JOURE – There’s still a good pulse in bricks-and-mortar heroes. Take Holland Marine Metals, maker of building kits, metalwork components and marine-grade plates and profiles for yacht and shipbuilders and the offshore sector.
In only 25 years it has become a go-to company to cut and bend sheets of steel and aluminum for clients worldwide.
Brothers Ab and Jan Meutgeert founded MMH in 1995 and have turned it into a one-stop supplier of complete, prefabricated parts and construction kits for yacht and shipbuilders.
Annually, MMH processes 14,000 tons of steel plates and profiles, 400 tons of marine-grade stainless steel and 1,800 tons of aluminum for maritime projects, says MMH Commercial Director Peter Aukema.
Working in 6 industrial park buildings, MHH makes workboats, full aluminum yachts, superstructures, fast ferries, crew suppliers, doors, hatches, masts and small leisure craft.
“We have 3 plasma cutting machines, 2 for cutting steel and one for cutting aluminum into pieces of up to 3 x 3.5m,” says Aukema. Plasma cutting – going through electrically conductive materials with a hot plasma torch – is commonly used on steel, aluminum, brass, copper and other conductive metals of up to 5cm (2 inches) thick.
Over the years, the quality of plasma cutting has improved greatly. The technology limits tolerances to about 1,5 mm. MMH uses an inkjet marking tool to draw lines and ID numbers.
Plasma cutting for steel build kits is common but has its limitations for aluminum because it is so heat-sensitive.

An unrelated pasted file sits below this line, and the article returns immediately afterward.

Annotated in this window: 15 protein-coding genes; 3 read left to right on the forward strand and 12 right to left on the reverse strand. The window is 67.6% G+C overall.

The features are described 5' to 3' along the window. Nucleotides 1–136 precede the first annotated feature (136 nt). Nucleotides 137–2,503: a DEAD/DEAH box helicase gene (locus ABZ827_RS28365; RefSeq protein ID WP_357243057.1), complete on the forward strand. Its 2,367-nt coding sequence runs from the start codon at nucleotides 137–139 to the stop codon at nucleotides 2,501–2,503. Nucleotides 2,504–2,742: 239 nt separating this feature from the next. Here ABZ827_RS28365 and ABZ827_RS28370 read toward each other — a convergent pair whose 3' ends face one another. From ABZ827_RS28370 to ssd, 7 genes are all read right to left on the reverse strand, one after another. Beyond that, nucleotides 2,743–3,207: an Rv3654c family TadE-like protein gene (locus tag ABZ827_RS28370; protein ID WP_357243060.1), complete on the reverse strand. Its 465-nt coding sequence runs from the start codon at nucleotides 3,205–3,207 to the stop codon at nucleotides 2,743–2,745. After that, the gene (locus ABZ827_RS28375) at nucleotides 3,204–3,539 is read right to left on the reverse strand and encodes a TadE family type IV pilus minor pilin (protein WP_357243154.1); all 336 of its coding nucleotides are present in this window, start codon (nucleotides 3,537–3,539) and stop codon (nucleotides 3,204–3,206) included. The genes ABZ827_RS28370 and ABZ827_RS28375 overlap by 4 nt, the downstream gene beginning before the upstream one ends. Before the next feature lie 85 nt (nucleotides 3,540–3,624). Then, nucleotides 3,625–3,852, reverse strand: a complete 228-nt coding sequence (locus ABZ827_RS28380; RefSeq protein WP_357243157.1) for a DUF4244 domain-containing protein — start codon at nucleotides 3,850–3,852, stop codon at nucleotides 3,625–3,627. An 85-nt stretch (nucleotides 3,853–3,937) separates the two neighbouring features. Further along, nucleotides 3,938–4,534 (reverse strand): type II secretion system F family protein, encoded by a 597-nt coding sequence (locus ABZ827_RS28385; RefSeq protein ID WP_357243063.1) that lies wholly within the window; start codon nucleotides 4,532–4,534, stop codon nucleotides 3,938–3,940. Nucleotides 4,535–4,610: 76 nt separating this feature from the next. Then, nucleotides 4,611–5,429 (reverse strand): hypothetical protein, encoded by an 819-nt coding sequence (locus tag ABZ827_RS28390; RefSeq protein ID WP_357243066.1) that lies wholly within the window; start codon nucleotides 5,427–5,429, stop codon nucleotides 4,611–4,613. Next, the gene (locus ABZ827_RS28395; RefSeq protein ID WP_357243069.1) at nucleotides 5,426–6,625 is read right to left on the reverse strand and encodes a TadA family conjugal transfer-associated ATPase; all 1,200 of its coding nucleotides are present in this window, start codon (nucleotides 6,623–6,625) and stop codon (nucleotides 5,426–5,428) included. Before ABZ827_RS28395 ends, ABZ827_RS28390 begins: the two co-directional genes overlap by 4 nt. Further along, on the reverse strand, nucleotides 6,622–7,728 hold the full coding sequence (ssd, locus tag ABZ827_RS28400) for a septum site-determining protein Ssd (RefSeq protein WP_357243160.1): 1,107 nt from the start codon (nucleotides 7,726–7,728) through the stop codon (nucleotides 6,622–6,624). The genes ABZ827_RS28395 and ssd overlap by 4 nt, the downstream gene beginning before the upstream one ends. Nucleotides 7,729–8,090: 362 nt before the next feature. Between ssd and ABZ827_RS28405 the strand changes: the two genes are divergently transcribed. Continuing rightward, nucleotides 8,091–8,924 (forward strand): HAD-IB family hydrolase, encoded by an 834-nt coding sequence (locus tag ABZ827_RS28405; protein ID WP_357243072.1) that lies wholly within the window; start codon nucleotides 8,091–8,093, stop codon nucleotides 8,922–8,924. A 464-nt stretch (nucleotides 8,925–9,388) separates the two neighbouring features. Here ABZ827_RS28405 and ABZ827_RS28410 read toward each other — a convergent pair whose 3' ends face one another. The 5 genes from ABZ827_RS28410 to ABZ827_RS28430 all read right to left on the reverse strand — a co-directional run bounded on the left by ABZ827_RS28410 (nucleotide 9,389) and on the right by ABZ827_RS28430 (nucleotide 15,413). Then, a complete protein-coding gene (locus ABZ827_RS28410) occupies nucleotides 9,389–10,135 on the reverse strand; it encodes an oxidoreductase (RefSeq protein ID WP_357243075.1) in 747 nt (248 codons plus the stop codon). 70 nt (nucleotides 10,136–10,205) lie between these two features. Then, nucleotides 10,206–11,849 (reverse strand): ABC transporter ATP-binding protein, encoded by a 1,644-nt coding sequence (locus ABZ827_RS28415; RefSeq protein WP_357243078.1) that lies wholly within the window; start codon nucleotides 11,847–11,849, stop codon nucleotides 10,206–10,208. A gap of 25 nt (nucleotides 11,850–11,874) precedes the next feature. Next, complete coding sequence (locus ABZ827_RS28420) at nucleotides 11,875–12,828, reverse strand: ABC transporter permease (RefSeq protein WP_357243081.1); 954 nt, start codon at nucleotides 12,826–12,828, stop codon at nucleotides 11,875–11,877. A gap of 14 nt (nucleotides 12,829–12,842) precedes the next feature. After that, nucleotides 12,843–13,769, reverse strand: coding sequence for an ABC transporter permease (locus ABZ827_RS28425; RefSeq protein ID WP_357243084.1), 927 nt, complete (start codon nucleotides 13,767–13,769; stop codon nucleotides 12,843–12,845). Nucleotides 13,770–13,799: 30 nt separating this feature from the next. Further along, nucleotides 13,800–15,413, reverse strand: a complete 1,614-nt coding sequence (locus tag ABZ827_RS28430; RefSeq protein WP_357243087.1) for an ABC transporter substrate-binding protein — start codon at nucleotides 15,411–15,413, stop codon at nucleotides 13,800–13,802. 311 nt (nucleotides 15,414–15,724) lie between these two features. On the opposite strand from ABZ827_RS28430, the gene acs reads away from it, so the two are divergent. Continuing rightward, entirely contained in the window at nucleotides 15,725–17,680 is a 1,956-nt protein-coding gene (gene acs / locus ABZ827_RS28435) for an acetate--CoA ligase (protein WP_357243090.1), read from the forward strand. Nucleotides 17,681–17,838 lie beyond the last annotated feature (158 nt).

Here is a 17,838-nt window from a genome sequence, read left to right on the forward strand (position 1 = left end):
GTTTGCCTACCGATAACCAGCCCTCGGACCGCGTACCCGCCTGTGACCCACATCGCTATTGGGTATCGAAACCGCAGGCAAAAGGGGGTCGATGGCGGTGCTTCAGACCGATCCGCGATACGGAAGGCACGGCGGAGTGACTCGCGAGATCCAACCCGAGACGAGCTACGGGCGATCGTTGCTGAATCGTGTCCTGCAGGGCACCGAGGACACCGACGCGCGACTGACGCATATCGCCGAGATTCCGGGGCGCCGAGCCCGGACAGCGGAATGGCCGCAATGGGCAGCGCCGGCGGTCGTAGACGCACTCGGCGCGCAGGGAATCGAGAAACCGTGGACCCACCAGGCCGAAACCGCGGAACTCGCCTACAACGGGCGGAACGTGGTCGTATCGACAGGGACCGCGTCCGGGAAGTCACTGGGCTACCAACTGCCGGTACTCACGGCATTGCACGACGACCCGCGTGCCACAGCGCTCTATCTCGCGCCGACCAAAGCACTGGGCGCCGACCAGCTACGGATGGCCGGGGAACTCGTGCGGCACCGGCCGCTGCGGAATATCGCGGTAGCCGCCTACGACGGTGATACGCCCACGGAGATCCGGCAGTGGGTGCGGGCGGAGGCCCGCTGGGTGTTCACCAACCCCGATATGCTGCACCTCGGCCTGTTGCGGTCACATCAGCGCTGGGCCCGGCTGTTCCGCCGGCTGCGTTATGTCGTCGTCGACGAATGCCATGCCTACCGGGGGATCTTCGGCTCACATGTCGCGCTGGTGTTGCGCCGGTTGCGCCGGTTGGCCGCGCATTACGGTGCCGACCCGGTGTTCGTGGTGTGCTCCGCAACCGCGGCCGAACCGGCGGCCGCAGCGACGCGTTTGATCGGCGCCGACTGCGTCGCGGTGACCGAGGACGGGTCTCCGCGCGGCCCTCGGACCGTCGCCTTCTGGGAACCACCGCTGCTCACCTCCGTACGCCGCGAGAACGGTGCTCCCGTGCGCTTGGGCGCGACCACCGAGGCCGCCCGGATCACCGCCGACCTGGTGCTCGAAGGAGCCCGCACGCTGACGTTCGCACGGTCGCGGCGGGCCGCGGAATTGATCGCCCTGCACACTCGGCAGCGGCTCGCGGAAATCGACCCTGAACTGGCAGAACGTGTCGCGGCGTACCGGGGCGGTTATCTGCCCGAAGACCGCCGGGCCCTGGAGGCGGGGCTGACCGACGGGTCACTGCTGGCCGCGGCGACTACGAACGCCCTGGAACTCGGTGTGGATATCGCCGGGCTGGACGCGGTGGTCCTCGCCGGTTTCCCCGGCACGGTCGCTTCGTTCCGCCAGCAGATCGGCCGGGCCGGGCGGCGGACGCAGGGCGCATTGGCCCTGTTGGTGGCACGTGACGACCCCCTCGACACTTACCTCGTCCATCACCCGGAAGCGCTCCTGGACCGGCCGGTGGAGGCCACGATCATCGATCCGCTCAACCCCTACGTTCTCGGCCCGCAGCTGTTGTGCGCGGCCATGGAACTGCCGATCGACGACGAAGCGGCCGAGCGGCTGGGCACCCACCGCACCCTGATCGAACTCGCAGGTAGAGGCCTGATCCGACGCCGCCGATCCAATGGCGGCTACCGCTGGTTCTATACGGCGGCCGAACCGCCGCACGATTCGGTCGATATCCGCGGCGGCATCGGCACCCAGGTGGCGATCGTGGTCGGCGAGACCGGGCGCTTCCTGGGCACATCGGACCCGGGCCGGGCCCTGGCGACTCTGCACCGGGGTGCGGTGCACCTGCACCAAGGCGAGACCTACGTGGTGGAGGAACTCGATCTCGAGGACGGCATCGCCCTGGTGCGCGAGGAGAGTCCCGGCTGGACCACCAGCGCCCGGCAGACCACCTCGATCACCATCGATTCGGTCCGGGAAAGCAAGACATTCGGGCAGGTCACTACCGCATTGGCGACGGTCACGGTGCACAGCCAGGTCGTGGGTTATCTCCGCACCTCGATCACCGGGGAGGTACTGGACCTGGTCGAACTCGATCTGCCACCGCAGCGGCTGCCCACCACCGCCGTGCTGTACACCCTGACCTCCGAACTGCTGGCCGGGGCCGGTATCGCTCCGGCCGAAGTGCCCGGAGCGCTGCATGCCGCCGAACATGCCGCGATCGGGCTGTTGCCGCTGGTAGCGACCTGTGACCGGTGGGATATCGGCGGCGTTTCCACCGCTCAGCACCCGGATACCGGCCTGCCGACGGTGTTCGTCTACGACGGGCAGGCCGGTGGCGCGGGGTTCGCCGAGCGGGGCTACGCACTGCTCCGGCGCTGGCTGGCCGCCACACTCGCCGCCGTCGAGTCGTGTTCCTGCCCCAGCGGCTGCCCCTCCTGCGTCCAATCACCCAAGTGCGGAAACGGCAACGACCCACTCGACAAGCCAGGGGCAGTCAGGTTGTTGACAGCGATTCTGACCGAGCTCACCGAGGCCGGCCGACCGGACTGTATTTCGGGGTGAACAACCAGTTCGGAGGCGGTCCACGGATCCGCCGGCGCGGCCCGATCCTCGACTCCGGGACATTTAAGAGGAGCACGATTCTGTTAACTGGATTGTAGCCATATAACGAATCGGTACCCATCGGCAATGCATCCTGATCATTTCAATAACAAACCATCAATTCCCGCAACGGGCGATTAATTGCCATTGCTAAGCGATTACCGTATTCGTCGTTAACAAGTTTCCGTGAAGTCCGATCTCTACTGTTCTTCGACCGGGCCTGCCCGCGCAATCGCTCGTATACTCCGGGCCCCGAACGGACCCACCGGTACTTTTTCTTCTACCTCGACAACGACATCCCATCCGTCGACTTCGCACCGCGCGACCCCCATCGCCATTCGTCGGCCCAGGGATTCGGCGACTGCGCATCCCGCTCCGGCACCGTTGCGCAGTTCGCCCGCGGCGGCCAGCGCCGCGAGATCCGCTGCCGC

A decade ago, MMH began laser-cutting aluminum for yacht builders. “Today, 75% of our aluminum production is laser-cut,” says Aukema. “And all text and line data are engraved on the material, on both sides if necessary. For yacht builders, we cut the thicker aluminum and stainless steel parts, up to 150mm.”
MHH ships all parts ready-for-assembly. They have been checked for burrs, for instance, so a builder can start immediately. For 3D hull bending and shaping, MMH uses 9 presses and also T-profiles.
MMH’s expertise has gradually turned it into a co-maker in yacht building projects.
“We like to be involved at an early stage in consultations with the engineer and builder,” says Aukema. “Once the design and construction plan has been made, it is up to the engineer to define the production subtleties. Our client will only benefit if the engineer knows the details of our cutting techniques and the possibilities of our sheet metal working.”
Over the past 25 years, MMH has become future-proof.
About 30% of its production ends up in the industrial market. The company exports to, among other countries, Britain, Tanzania, Egypt, Canada and Norway and annually takes orders from some 200 clients abroad. In the Netherlands, it works for many steel and aluminum yacht builders and builders of workboats.